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London lockdown warning: Will London enter Tier 3?

Coronavirus will ‘thrive in winter’ says doctor

Across England, tiered restrictions are in place, with areas classed as medium, high or very high risk. The nationwide lockdown ended on December 2, and bolstered tier restrictions were brought in. Much of the country is currently in either Tier 2 or Tier 3, however, some areas are of “concern” according to Health Secretary Matt Hancock as cases of coronavirus appear to be rising.

England’s chief medical officer has also warned the public to be “very, very sensible” and not go “too far” over Christmas as it is a risky period for coronavirus.

Speaking at the Downing Street press conference on Thursday, Professor Chris Whitty said the combination of rising Covid-19 infection rates in some areas, the Christmas period and winter pressures on the NHS painted a “concerning picture”.

Coronavirus restrictions are due to be relaxed across the UK between December 23 and 27 to allow families to form bubbles and spend some limited time together over the festive period.

However, before Christmas, there will be a review into the Tier system, with some areas potentially moving up, or down, the tiers.

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Will London enter Tier 3?

Londoners have been urged to “follow the rules” as cases have been rising across the capital.

Data from Public Health England (PHE) suggested the capital now had 191.8 coronavirus infections per 100,000 people in the week to December 6. 

The figure is higher than regions already under Tier 3 restrictions.

For example, the West Midlands has seen cases fall to 158.4 per 100,000 from 196.8 a week earlier.

Mr Hancock was asked on LBC on Tuesday whether London was close to going into Tier 3.

Appearing on the show via phone he said: “My message to everybody in London is let’s stick by the rules and not push the boundaries of the rules.

“The case numbers are going up in parts of London, in parts of Essex, in parts of Kent, and we know what happens when case numbers go up, sadly more people end up in hospital and more people end up dying.”

Coronavirus restrictions could tighten across the capital if cases continue to rise, however, Mr Hancock said on Thursday it is “not inevitable”.

The Health Secretary has said there is concern for areas across the South East where infection rates had been beginning to rise.

A formal review of the tier system is due to take place next week on Wednesday, December 16.

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Now three more London boroughs entered the top 20 areas with the highest rates of infection in England – Barking & Dagenham, Waltham Forest, and Redbridge.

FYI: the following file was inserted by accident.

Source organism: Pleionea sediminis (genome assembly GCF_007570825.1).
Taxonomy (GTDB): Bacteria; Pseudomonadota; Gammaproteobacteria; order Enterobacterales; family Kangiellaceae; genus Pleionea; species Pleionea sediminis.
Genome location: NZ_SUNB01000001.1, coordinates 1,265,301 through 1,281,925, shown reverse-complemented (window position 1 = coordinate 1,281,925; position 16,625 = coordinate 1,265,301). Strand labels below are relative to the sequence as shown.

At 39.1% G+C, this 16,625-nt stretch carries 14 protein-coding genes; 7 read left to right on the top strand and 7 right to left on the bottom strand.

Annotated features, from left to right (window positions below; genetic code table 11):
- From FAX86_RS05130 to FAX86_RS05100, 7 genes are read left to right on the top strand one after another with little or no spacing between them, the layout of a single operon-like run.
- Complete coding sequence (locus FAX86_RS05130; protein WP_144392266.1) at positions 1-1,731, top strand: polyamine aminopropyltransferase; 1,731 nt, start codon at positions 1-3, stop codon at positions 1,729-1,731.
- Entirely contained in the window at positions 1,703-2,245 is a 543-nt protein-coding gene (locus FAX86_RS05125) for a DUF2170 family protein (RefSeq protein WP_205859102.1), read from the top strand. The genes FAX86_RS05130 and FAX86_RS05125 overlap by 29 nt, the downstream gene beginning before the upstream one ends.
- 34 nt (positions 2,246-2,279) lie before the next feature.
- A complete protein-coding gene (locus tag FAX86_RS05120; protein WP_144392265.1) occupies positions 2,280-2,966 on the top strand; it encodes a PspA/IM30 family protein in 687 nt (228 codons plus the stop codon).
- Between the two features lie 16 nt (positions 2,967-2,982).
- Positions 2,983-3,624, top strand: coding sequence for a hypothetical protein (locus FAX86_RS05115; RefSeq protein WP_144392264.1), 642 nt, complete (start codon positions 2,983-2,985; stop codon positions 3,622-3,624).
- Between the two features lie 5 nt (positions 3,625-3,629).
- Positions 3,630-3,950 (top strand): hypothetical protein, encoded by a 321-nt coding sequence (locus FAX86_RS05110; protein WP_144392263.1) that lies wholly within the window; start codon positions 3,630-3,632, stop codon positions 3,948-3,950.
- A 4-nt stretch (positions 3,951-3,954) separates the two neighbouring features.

Data published by Public Health England showed rates are up in 31 of the 32 London boroughs, with the exception being Brent.

Mayor of London Sadiq Khan said putting the capital under the strictest coronavirus restrictions would be “catastrophic”, but admitted the city was facing “a tipping point”.

Tier 3 restrictions mean pubs and restaurants would only be able to offer takeaway services and households would be banned from mixing, apart from in certain outdoor spaces such as parks.

People would also be urged to avoid travelling outside the area and fans would once more be stopped from attending sporting events.

Speaking from Downing Street on Thursday, Mr Hancock said secondary school students in the capital would have increased access to coronavirus tests.

This comes after a rapid rises in infection rates among young people.

Speaking at the press conference, he said “by far the fastest rise” in cases in the South had been among children aged 11 to 18, and targeted action was needed immediately.

He said: “I’m particularly concerned about the number of cases in London, Kent and Essex,” he said.

“Cases are rising and in many areas are already high.

“Looking into the detail, the testing results and surveys shows us that by far the fastest rise is among secondary school-age children, 11 to 18 years old, while the rate among adults in London is broadly flat.

“But we know from experience that a sharp rise in cases in younger people can lead to a rise among more vulnerable age groups later.”

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